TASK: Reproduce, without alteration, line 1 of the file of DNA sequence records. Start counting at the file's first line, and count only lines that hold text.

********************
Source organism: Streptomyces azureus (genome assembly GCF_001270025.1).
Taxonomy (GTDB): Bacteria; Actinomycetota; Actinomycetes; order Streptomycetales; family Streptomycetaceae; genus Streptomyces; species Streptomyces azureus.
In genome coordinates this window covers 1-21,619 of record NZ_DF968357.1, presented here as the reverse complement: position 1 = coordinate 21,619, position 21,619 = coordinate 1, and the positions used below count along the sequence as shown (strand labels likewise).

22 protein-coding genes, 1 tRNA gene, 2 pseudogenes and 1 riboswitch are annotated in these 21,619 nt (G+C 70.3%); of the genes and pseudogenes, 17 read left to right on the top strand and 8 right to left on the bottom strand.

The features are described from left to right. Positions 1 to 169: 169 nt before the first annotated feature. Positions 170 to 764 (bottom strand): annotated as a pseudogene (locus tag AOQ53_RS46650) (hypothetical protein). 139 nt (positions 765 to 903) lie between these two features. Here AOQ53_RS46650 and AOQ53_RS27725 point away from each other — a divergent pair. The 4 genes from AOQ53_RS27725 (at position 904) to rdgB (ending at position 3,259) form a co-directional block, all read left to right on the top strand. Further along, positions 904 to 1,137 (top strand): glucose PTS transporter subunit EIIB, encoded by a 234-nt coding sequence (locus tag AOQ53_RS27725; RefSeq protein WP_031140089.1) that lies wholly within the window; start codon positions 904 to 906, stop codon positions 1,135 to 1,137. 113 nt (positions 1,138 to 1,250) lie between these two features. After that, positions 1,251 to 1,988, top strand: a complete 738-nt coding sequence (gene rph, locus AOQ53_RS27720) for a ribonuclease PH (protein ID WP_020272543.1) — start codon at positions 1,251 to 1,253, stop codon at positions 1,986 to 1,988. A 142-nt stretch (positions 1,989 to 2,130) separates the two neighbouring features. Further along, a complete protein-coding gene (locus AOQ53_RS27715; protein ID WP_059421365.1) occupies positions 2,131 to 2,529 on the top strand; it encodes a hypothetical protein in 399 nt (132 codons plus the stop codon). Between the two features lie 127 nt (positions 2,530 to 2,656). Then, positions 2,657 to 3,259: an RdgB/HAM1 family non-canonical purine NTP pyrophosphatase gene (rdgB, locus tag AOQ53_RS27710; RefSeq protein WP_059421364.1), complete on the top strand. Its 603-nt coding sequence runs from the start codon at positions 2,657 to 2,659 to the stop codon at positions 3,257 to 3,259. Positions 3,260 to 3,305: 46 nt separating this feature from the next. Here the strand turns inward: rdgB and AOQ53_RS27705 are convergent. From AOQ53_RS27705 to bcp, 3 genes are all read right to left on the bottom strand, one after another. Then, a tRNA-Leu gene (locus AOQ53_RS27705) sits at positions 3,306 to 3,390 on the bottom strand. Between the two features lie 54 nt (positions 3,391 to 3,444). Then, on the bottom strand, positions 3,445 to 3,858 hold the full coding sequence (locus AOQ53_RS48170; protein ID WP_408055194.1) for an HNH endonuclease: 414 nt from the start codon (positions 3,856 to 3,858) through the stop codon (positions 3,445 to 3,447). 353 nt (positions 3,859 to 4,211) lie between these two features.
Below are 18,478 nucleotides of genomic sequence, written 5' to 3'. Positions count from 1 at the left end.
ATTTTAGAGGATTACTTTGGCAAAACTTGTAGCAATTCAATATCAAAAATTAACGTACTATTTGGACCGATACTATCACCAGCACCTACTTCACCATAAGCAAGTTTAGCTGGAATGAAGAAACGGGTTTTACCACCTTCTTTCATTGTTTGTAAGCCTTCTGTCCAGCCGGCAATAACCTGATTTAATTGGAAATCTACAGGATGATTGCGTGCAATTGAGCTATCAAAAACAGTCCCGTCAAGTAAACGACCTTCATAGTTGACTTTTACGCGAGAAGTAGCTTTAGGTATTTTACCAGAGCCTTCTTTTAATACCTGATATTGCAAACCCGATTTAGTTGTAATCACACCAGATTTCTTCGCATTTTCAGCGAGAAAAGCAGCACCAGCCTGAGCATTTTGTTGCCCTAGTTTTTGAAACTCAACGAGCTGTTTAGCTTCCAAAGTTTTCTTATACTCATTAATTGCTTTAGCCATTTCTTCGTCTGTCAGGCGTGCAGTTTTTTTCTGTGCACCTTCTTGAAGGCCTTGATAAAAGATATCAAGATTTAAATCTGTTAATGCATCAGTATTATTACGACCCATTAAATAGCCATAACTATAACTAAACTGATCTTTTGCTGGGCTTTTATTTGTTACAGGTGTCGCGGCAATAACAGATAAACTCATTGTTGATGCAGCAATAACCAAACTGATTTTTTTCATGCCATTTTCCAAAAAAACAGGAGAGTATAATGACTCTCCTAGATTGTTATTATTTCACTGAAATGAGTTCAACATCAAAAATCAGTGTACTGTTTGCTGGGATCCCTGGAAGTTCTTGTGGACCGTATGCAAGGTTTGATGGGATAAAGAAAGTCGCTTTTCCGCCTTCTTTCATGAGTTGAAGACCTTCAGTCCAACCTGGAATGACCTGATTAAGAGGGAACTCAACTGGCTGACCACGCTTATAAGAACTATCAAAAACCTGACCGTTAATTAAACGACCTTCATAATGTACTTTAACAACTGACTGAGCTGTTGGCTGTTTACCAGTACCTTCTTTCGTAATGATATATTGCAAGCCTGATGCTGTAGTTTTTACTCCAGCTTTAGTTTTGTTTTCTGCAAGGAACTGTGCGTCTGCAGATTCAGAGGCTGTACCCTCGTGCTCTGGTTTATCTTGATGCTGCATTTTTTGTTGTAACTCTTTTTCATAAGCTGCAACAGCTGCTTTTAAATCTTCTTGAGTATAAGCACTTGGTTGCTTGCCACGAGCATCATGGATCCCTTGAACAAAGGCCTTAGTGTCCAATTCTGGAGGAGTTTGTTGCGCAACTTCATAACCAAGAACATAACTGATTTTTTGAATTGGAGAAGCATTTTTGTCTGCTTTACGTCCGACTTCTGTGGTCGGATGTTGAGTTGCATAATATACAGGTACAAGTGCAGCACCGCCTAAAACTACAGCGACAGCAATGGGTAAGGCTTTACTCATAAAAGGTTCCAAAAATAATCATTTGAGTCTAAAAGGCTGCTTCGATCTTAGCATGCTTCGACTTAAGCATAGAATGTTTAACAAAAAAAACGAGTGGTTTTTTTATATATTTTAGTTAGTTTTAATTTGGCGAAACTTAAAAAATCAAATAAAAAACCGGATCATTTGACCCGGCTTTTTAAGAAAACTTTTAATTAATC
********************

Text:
Source organism: Streptomyces azureus (genome assembly GCF_001270025.1).